Print for Impact: A die-cut to shatter the sameness and center the student

The SUNY Purchase ‘Create You’ campaign was intended to speak to prospective students about how Purchase could help them take steps towards becoming who it is they want to be. The piece extended beyond academics, highlighting clubs, connections, and community they would be introduced to and become a part of while attending the college. We wanted to show the individualistic nature of the Purchase experience, a heavy lift for an eight-page booklet.

Four brochures for SUNY Purchase are spread out on a table. Each brochure has a student on the cover.

Using die-cuts to reinforce a concept

We honed in on demonstrating the way students have more than one side to them, reflecting the mirrored importance of their campus life and the things important to them outside of academia. Integrating overlaid cover images and using an angled die-cut revealing the image beneath, we designed an approach that let us do more than a traditional viewbook. Put more simply, we designed extra covers. We intended to produce multiple versions, six total, to cover the wide range of interests, studies, causes, and talents of the student body.

Bright colored brochures open on a table.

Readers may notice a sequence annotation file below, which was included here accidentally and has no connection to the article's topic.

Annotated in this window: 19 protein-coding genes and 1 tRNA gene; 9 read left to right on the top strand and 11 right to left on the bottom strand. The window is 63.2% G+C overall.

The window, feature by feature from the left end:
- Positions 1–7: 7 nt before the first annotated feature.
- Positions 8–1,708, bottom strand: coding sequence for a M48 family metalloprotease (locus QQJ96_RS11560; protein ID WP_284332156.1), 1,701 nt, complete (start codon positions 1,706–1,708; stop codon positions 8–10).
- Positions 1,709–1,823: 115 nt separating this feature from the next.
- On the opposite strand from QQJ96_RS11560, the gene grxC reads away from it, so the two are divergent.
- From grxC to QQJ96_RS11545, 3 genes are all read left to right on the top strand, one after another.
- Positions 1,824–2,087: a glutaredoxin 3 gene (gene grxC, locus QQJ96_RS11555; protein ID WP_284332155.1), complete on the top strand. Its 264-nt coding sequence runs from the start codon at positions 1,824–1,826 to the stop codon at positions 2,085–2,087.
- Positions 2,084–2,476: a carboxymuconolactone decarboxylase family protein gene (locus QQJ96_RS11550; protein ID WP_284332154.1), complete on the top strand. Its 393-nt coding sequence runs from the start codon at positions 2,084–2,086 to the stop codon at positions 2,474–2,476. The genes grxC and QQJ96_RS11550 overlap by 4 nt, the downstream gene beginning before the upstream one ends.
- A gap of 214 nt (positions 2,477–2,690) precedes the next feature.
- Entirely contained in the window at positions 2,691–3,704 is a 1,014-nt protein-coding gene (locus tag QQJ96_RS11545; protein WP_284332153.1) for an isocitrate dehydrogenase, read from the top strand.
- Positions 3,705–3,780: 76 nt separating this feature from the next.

To further this exploration into the students’ true personalities and to represent the freedom offered to them at Purchase, we allowed the students to costume themselves, with no limits or censoring from the college or ourselves.

A split screen photo shoot with a male college student in two different outfits, the first in traditional masculine clothing, in the second he is in a burxgand lace gown.

Photography as content

Reading between the lines you could say that we created an unpredictable scenario with an incredible reliance on accuracy and continuity. We worked, on-site, with the incredible Kelly Campbell, a photographer closely associated with the college, to stage identical photos in completely different costumes for the die-cut covers. The final result was, in my opinion, a great victory in producing unique higher ed content and overcoming the difficult production hoops one has to jump through when running wild with a unique idea.

A young black woman faces the camera wearing a black t-shirt with the BLACK LIVES MATTER written in bold red and white letters.

While working on this project I felt as though I was also undergoing my own version of the ‘Create You’ experience. It was an overwhelming and exhausting series of firsts.

An African American woman can be seen in front of cameras and lights through the back of a man and woman.
Rob works to set up the shot of a SUNY Purchase student, which will then be recreated with the student in an entirely different outfit and vibe.

Risk is a part of the process

The first time I had to fully execute a concept that was not my own.

The first time I had to consistently travel for work.

The first time collaborating with a freelance photographer.

The first time allowing models to outfit themselves (I’m still sweating).

The first time helping oversee the production of such a complex print piece.

All firsts, of which I hope there will be seconds and thirds and so on, and all things that will help to make me the designer/art director I want to become.